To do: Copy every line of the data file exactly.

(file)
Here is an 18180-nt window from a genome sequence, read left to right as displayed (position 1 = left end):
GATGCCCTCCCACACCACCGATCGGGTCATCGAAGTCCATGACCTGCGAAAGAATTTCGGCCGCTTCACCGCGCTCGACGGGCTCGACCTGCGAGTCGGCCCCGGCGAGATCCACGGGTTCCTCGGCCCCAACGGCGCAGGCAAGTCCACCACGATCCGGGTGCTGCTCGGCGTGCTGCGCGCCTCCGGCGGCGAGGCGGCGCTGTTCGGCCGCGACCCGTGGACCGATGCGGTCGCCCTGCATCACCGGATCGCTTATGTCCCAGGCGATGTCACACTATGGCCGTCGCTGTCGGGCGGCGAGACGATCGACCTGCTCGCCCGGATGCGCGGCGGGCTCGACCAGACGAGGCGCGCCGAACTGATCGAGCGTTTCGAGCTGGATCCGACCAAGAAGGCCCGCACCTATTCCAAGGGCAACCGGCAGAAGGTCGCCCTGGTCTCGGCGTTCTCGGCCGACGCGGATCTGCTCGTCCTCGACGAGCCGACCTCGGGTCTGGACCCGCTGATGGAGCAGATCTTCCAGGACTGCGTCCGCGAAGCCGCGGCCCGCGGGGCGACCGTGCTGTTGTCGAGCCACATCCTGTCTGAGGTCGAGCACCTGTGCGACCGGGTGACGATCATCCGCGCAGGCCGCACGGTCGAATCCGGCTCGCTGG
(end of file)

Here is an 18180-nt window from a genome sequence, read left to right as displayed (position 1 = left end):
GATGCCCTCCCACACCACCGATCGGGTCATCGAAGTCCATGACCTGCGAAAGAATTTCGGCCGCTTCACCGCGCTCGACGGGCTCGACCTGCGAGTCGGCCCCGGCGAGATCCACGGGTTCCTCGGCCCCAACGGCGCAGGCAAGTCCACCACGATCCGGGTGCTGCTCGGCGTGCTGCGCGCCTCCGGCGGCGAGGCGGCGCTGTTCGGCCGCGACCCGTGGACCGATGCGGTCGCCCTGCATCACCGGATCGCTTATGTCCCAGGCGATGTCACACTATGGCCGTCGCTGTCGGGCGGCGAGACGATCGACCTGCTCGCCCGGATGCGCGGCGGGCTCGACCAGACGAGGCGCGCCGAACTGATCGAGCGTTTCGAGCTGGATCCGACCAAGAAGGCCCGCACCTATTCCAAGGGCAACCGGCAGAAGGTCGCCCTGGTCTCGGCGTTCTCGGCCGACGCGGATCTGCTCGTCCTCGACGAGCCGACCTCGGGTCTGGACCCGCTGATGGAGCAGATCTTCCAGGACTGCGTCCGCGAAGCCGCGGCCCGCGGGGCGACCGTGCTGTTGTCGAGCCACATCCTGTCTGAGGTCGAGCACCTGTGCGACCGGGTGACGATCATCCGCGCAGGCCGCACGGTCGAATCCGGCTCGCTGG